Home' Local Media Today : March 2012 Contents 2 | LOCAL MEDIA TODAY | March 2012
I want to explore some of your mul-
timedia initiatives but before we
get into that can you please give us a
thumbnail of The Observer Group –
publications, digital presence, market
The Observer Group is a family-
owned and operated multimedia
company with six newspapers, three
websites, a quarterly arts and social
magazine and more than 80 employees
serving multiple communities around
In the Sarasota-Bradenton, Fla.,
market we have four free community
weeklies — Sarasota Observer, Longboat
Observer, East County Observer and
Pelican Press — with a combined circu-
lation of 70,000. These papers’ website
— YourObserver.com — receives more
than 70,000 unique visitors and more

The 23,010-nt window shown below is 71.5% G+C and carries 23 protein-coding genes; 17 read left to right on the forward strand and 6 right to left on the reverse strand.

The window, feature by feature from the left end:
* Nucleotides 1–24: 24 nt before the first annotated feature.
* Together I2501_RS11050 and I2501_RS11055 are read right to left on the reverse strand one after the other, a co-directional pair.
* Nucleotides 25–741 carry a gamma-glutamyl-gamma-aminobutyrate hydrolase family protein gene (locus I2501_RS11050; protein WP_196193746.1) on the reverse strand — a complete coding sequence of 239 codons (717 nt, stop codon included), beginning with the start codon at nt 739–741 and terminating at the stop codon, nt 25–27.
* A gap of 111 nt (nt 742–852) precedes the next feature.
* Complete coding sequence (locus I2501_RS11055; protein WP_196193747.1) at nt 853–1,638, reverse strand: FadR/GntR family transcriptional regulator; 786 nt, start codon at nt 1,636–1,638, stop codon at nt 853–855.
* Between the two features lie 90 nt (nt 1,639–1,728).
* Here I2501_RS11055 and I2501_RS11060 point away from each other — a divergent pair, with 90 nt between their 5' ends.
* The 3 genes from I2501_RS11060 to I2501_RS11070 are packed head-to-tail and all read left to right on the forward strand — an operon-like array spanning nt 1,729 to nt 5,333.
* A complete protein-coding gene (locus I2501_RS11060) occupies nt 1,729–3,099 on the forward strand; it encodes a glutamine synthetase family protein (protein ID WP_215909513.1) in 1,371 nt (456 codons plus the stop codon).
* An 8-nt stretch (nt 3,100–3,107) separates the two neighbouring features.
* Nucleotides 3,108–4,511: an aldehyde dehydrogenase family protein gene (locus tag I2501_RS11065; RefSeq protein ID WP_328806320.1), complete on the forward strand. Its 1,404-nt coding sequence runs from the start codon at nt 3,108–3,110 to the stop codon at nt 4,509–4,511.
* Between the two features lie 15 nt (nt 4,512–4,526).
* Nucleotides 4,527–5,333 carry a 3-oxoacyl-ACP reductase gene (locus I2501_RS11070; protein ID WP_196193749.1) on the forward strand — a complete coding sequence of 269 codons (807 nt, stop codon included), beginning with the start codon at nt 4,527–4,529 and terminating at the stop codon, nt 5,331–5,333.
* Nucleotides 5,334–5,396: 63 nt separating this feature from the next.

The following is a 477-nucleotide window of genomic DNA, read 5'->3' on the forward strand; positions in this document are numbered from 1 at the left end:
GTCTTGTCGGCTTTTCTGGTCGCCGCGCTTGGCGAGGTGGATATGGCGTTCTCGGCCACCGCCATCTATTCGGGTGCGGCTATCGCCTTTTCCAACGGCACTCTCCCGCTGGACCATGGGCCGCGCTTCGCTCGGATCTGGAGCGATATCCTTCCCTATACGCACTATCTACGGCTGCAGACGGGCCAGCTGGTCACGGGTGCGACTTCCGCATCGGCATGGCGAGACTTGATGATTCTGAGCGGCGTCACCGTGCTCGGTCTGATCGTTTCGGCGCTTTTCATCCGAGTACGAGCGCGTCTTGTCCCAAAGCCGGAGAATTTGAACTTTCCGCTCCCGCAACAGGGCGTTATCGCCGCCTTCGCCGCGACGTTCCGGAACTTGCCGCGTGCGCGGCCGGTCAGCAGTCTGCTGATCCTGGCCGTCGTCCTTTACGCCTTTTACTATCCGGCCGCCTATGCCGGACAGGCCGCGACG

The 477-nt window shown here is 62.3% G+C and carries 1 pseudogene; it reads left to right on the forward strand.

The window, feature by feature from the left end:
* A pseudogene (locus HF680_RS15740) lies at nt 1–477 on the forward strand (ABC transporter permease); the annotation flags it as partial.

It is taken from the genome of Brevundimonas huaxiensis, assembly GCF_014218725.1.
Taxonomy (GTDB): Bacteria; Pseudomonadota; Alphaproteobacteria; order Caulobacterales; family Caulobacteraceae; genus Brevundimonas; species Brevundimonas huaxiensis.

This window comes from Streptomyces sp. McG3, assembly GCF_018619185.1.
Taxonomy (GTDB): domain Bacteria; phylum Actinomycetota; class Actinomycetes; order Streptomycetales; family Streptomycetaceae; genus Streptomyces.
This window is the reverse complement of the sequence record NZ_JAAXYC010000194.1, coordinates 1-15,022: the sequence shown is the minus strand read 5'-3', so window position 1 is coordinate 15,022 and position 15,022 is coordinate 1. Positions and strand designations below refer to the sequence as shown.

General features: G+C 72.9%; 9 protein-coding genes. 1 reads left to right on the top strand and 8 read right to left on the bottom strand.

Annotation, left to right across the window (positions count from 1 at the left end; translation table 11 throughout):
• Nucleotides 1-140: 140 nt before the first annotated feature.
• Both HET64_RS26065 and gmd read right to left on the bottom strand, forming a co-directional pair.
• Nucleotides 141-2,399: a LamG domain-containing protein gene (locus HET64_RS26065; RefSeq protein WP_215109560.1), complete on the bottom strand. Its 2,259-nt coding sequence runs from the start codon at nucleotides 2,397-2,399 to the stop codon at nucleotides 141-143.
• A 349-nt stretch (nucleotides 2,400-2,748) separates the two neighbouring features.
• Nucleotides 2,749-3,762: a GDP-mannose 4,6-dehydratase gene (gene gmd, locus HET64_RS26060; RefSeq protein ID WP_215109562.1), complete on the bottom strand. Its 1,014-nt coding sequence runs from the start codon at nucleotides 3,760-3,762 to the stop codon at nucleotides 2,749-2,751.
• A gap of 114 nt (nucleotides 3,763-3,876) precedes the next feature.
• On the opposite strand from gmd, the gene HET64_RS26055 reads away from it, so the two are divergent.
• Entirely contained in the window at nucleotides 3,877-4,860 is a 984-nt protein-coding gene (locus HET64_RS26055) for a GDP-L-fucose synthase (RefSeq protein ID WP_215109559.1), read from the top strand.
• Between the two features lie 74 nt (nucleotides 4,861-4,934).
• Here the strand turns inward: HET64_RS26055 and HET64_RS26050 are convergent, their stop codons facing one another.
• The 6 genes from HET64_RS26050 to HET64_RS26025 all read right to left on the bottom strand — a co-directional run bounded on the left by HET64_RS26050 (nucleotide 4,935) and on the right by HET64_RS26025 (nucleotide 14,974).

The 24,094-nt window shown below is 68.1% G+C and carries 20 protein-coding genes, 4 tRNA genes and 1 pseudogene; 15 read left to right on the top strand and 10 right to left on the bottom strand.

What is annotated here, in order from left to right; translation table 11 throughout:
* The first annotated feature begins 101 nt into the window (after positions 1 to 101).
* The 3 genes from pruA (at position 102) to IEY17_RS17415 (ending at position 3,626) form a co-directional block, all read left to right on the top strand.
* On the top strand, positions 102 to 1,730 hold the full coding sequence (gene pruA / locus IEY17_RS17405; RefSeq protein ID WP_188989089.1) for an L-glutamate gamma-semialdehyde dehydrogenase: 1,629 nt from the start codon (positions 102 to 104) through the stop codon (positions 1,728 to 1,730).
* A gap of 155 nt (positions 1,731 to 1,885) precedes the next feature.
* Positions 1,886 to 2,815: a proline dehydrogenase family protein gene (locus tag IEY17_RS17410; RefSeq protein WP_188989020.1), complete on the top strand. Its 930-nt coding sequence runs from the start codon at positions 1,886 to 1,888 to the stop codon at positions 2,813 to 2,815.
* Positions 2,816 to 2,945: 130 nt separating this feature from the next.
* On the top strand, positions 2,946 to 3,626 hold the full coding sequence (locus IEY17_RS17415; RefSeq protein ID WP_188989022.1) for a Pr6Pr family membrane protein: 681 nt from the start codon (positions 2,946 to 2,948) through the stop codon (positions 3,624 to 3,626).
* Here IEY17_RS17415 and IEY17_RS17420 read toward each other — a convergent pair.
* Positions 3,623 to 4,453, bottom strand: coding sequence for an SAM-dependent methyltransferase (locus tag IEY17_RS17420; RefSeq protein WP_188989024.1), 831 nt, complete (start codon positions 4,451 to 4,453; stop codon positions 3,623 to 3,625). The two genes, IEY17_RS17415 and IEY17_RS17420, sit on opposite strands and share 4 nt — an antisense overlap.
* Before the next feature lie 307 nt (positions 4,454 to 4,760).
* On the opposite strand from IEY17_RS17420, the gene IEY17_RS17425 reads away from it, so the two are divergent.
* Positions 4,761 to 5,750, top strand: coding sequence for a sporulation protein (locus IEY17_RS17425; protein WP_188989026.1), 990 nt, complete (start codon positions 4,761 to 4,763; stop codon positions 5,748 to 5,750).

than 300,000 pageviews each month.
We also have an iPhone App that has
more than 9,000 users.
We also publish the Gulf Coast
Business Review and its website, Review.
net, which is a paid-circulation busi-
ness weekly with subscribers extend-
ing from Tampa to Naples. The Palm
Coast Observer, along with its website
PalmCoastObserver.com, is another free
community weekly with a circulation of
25,000 serving the east coast market of
Palm Coast/Flagler County, which con-
verted to twice-weekly this month.
And, tell us a little bit please about
your pathway into your position
as Associate Publisher – Multimedia,
and your general day-to-day respon-
I’m a fourth-generation newspaper
girl, and as my mother likes to point
out — ink runs through my veins. My
parents met in journalism school at
the University of Missouri. After both
working at several newspapers in the
Midwest, and my father’s stints at the
Miami Herald, Florid Trend Magazine
and Forbes while my mom raised our
family, my parents and grandparents
(also former newspaper executives)
bought the weekly Longboat Observer